AstraZeneca extends global shopping spree with $232M asthma drug deal
AstraZeneca's ($AZN) executive crew isn't done doing biotech deals. The pharma giant extended one of the biggest shopping sprees in the industry with a pact, in-licensing rights to a drug from Synairgen that targets the viral infections that afflict the respiratory tracts of asthma patients. And the little biotech's shares soared on the news.
In this new deal the U.K. biotech Synairgen gets a modest upfront--$7.25 million--with about $225 million pledged toward development, regulatory and commercial milestones of its lead therapy. AstraZeneca gets the rights to SNG001, an inhaled interferon beta therapy, with plans to start a Phase IIa study in early 2015 to test its effectiveness in preventing infections among patients with severe asthma. Then it plans to start widening the scope of the program to include COPD and other pulmonary indications.
Synairgen signalled its interest in a deal way back in the fall of 2012, after nvestigators said that a 134-patient study demonstrated that SNG001 prevented symptoms of asthma during the first week of an infection. The study delivered a solid 65% reduction in the number of attacks when compared to the placebo arm.
Shaking off the hot pursuit of a buyout deal by Pfizer ($PFE), AstraZeneca maintained that it has built the pipeline it needs to provide for the future. But there is clearly still more room for these bolt-on development deals, which started in earnest a little more than two years ago, when then-R&D chief Martin Mackay--one of 2013's best-compensated R&D chiefs in biopharma--pledged to pull out all stops in engineering a comeback for a company that had earned a reputation for the weakest R&D operation in Big Pharma. The pace of deals increased when Pascal Soriot stepped in as CEO and named a troika of R&D execs to run the show--after Mackay was shown the door. Mackay later joined Alexion ($ALXN).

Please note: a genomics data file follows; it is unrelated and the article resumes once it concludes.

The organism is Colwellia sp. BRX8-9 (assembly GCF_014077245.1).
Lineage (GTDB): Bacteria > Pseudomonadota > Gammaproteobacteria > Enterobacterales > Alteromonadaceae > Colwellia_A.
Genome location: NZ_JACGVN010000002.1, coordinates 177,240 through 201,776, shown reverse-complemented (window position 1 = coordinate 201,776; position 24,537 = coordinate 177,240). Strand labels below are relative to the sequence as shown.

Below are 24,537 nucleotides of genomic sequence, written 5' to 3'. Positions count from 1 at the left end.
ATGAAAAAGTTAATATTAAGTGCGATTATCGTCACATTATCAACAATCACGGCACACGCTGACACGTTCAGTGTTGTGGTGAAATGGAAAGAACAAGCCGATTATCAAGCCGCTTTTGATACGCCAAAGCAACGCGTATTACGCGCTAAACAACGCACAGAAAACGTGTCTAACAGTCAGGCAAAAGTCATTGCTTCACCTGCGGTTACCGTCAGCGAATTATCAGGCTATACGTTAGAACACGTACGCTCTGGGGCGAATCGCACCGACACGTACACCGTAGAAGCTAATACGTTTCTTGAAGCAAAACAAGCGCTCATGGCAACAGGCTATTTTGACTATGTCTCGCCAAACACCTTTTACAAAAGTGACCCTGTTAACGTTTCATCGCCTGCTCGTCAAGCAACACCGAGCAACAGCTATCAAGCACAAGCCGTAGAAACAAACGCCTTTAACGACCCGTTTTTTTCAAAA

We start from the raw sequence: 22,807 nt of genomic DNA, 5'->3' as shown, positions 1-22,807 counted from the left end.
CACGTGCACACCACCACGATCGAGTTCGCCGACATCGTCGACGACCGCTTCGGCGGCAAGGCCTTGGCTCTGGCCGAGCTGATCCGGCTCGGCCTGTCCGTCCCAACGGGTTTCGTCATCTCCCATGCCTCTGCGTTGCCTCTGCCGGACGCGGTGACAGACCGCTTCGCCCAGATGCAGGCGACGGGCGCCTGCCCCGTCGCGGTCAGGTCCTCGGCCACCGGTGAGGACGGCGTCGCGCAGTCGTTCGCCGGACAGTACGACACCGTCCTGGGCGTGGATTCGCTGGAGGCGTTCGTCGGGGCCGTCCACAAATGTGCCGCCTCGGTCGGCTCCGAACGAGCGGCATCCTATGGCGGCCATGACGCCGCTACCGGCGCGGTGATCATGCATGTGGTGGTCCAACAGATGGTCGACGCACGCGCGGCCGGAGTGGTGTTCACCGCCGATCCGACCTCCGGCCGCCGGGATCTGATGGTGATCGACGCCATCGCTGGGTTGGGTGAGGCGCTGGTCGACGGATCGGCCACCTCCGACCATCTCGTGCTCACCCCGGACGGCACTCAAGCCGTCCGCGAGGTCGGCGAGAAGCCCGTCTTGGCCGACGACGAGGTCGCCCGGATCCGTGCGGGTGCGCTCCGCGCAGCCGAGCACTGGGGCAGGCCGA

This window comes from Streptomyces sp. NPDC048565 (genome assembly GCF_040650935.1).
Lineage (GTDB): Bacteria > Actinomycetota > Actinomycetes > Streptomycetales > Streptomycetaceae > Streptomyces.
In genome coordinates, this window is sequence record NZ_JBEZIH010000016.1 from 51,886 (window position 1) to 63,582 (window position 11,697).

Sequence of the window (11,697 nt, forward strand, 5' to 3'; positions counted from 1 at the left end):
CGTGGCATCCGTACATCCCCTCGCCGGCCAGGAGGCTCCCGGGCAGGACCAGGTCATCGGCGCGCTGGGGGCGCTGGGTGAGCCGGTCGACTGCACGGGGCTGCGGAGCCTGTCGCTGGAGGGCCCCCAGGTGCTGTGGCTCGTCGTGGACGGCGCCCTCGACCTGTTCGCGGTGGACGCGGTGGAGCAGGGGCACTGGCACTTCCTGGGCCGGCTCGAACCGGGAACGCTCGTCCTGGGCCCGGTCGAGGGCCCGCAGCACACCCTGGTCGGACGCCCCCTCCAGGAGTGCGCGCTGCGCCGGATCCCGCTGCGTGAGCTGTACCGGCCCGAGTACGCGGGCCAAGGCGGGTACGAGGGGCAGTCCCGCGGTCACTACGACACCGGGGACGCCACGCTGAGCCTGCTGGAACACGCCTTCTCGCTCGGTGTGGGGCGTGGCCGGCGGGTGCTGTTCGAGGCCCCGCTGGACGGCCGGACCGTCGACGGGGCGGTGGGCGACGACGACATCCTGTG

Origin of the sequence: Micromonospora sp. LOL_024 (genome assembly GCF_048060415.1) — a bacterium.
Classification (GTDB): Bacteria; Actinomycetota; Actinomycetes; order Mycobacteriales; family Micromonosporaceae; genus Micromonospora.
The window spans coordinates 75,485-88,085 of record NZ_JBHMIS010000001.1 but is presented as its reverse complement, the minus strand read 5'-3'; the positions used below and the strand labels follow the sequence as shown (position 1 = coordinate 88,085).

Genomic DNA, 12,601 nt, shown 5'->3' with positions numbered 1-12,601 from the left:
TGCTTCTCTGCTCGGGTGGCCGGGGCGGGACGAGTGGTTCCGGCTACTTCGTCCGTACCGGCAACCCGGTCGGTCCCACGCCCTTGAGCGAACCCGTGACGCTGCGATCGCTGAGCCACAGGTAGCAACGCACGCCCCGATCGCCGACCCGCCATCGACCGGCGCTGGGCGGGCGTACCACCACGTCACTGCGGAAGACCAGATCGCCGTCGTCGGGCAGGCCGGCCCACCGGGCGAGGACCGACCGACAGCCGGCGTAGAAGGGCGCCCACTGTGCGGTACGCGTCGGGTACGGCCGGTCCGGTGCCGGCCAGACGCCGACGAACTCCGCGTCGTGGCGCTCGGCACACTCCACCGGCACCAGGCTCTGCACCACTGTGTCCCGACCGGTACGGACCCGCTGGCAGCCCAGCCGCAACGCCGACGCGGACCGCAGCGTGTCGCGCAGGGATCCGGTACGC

Pfizer's decision to walk away from its hoped-for merger with AstraZeneca hasn't prevented plenty of speculation that a buyout can still be arranged. Soriot and his team pledged rapid success in developing blockbusters that will create new standards of treatment in several key disease fields. And they made the unusual decision to attach peak sales estimates to their top prospects, making promises that they will be held to for years to come. Any new trouble on the R&D front will likely provoke a backlash among the big investors who were pushing for a deal.
The new Synairgen deal is a boon for the U.K. biotech sector, which has suffered in recent years after a slate of high-profile enterprises self-destructed. It's also another sign of the oversized role that AstraZeneca plays in the country's R&D scene, a big factor in its favor as it fought against Pfizer.
"Respiratory disease is a core therapeutic area for AstraZeneca, and a key growth platform for the company," said Maarten Kraan, the head of Respiratory, Inflammation & Autoimmune Innovative Medicines at AstraZeneca. "Our approach includes addressing associated complications that patients experience, as well as developing treatments for the underlying disease. SNG001 is an innovative and targeted therapy that has, if successful, the potential to offer a step-change in the treatment of severe asthma, and possibly COPD."
- here's the release
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